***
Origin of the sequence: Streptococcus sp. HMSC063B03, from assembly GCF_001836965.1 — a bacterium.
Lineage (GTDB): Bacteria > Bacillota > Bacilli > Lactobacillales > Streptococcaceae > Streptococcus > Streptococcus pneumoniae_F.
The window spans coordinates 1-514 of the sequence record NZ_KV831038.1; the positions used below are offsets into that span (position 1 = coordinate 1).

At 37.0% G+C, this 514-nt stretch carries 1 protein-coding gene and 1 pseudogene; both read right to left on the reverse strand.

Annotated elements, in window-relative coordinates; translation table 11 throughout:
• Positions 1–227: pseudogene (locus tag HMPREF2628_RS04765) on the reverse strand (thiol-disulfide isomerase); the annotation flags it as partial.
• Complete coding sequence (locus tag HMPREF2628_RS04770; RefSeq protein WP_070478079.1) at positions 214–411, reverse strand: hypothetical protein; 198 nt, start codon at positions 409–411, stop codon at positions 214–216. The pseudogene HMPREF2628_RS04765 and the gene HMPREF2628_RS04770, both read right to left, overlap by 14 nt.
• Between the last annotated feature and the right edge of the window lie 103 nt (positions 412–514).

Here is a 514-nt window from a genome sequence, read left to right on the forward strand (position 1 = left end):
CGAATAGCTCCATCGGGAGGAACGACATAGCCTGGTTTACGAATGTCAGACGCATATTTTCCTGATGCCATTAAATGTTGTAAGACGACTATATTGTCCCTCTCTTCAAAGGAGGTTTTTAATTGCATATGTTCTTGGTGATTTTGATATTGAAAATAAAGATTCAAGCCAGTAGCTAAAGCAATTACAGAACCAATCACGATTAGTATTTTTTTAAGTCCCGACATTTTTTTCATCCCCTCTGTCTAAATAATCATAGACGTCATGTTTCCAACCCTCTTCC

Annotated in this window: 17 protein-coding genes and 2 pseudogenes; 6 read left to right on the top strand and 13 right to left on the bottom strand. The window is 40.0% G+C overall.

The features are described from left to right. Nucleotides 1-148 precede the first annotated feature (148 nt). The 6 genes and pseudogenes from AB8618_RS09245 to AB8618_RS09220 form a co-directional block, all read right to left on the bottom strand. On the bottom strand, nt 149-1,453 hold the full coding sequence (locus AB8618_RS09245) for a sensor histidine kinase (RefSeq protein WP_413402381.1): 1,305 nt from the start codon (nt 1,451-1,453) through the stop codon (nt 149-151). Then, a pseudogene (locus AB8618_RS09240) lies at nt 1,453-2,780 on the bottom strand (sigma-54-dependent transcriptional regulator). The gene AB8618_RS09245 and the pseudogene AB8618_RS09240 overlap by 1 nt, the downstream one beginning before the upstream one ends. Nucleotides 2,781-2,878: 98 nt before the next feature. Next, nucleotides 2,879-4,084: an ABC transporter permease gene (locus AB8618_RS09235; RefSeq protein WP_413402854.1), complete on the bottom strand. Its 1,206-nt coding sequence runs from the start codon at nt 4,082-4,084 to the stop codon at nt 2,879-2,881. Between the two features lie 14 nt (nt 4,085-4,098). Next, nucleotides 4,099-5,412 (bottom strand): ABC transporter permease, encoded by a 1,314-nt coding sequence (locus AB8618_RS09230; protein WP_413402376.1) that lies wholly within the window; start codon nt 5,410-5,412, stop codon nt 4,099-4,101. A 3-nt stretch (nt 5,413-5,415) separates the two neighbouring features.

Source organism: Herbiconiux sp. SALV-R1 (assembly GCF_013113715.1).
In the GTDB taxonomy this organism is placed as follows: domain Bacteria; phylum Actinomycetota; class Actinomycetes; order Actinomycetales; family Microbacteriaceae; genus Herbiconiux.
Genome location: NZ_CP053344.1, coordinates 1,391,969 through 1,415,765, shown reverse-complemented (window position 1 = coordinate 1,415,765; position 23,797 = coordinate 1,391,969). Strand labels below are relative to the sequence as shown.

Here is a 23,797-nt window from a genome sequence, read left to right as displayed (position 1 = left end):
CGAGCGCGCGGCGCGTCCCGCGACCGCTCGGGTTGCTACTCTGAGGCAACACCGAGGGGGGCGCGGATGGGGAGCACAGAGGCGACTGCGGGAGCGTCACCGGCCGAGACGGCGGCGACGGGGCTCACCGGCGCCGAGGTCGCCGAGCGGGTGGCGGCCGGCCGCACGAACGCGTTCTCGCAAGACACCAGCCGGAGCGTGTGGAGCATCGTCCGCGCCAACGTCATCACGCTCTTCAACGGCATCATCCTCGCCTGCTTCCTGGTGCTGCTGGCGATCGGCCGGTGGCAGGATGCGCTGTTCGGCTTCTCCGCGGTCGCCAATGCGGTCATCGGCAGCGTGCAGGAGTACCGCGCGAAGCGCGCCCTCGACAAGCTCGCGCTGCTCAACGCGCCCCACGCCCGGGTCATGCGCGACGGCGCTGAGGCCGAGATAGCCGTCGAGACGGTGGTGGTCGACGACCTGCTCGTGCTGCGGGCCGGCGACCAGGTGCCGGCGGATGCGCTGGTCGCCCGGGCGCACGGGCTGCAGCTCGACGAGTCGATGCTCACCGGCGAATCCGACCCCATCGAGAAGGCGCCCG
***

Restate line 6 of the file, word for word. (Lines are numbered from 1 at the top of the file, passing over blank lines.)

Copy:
• Positions 1–227: pseudogene (locus tag HMPREF2628_RS04765) on the reverse strand (thiol-disulfide isomerase); the annotation flags it as partial.